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If you can go back to work – do it… provided that, you do not exceed your doctor’s work restrictions resulting in further injury to you self.

If your employer offers your modified duty or an alternative job – try it.  If said job is within the work restrictions provided by your doctors, even if you personally feel you cannot do the job.  If you decide on your own that the doctor is wrong returning you to a certain modified duty or alternative job and refuse to return to work you will, in many instances lose your job.  It would be better to go to work for a limited time (even for a few hours, one shift, one day) and see if your can do the job without injuring yourself any further. Then, at the first sign that the modified duty or alternative job is too much for you, go to your immediate supervisor and let him/her know that you cannot continue doing the job and need to return to the doctor.  At that point you have made a good faith attempt to return to work, as opposed to just choosing to ignore the doctor and his or her recommendation(s).

The above points are very important as, there is no Workers’ Compensation Settlement that will compensate your for a lost job.

Document your communications with your employer (via email/text or otherwise) relating to your efforts to check on your job status, your return to work status or any other issue which may relate to your injury. You don’t want to be at the bad end of a he said/she said situation.

Document your condition/injury on a calendar with large squares to write in – keeping track of changes in your symptoms and or a new complaint or condition that may be related to your original injury, a consequence of your treatment, etc. This can be particularly helpful when discussing your matter with doctors or when discussing your matter through deposition or trial testimony.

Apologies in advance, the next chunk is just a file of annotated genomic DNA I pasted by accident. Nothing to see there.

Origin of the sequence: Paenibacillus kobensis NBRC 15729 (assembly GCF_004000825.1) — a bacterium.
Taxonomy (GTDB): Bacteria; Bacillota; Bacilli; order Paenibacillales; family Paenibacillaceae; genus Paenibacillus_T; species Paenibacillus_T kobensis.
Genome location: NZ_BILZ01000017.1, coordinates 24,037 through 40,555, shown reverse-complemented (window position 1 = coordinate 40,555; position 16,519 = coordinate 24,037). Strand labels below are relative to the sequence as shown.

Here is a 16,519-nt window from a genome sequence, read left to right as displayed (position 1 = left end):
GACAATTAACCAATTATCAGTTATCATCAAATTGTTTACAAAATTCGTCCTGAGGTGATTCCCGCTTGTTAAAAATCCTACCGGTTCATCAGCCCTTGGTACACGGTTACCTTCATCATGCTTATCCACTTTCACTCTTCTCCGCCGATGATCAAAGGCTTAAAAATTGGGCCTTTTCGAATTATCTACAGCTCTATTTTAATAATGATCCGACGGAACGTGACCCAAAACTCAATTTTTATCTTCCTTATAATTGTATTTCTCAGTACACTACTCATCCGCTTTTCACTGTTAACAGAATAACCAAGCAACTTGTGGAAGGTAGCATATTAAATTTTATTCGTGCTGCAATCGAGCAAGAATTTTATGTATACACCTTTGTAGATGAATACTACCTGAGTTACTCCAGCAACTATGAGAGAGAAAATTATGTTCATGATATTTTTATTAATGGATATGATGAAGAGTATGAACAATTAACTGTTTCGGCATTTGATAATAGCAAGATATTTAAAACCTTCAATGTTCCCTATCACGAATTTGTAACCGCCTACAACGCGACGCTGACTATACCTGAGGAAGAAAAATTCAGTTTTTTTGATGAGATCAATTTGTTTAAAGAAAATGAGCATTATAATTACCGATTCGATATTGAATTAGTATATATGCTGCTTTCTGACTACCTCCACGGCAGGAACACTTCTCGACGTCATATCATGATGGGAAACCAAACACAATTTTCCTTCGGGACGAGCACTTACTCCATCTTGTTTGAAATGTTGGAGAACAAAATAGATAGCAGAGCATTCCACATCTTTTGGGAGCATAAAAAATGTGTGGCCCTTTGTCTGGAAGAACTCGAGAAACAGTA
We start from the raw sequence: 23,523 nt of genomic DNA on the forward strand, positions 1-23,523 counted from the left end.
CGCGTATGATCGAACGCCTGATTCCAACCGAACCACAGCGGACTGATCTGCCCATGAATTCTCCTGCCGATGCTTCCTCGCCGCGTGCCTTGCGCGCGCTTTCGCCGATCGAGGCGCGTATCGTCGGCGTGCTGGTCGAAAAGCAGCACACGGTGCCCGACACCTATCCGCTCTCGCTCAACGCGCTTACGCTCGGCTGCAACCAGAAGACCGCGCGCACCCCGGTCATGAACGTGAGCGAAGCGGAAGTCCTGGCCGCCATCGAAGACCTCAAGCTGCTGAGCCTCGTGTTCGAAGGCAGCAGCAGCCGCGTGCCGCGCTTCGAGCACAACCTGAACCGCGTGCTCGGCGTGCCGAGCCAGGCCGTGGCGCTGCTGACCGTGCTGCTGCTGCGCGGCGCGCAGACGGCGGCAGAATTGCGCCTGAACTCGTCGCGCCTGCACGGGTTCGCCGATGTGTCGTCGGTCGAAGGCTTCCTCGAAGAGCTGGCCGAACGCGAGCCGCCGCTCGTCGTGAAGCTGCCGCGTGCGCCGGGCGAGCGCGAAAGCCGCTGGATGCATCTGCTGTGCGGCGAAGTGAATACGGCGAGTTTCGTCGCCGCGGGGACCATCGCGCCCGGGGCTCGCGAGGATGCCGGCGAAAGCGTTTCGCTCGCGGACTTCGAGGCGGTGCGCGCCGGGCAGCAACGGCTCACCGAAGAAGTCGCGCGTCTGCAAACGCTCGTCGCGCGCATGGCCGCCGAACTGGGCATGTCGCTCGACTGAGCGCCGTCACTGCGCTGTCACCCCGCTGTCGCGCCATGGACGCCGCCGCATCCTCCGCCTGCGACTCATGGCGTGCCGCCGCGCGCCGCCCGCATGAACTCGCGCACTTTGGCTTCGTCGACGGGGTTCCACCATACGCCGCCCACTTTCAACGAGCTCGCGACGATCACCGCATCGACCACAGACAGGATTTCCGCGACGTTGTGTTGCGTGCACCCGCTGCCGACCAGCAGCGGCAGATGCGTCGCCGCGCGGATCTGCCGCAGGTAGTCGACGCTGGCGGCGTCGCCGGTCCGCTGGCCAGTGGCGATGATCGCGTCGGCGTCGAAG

If you obtain important information from your appointment with any doctor that you see related to your case, don’t wait, contact your attorneys.

Understand, that in the vast majority of cases the injured worker is only entitled to 104 weeks of temporary disability benefits. This is the highest bi-weekly benefit amount you will receive on your case. It is usually paid (at least in more serious injury cases) from shortly after your injury while you are unable to return to work until your injury has stabilized following a course of treatment.

Depending on an injured workers’ average weekly earnings at the time of their injury, once temporary disability benefits stop, permanent disability benefits are paid and they are often a few hundred to several hundred dollars less than temporary disability benefits. Most injured workers (again dependent on earnings rate and level of disability will only receive $290.00 per week for permanent disability, paid biweekly at $580.00 every two weeks. This can be on amazing drop in benefits, when you consider that temporary disability is payable at the rate of two-thirds (2/3) of your average weekly wage – up to over $1,600.00 per week for 2023 injures.

Be honest at all times – during depositions, talking to doctors or testifying at any hearing. If you are truthful your attorney can address the issue in the manner most beneficial to you. If you intentionally lie or conceal information to obtain workers’ compensation monies or treatment, not only are you committing a felony, but you are also tying your own lawyer’s hands behind his/her back, such that they may not be able to get you out of the mess you created.

Lack of credibility can be more damaging to your case than anything else.

Always remember, there is no stupid question for you to ask your attorney. If you are unsure or concerned about something – ask. It may be more important than you think!

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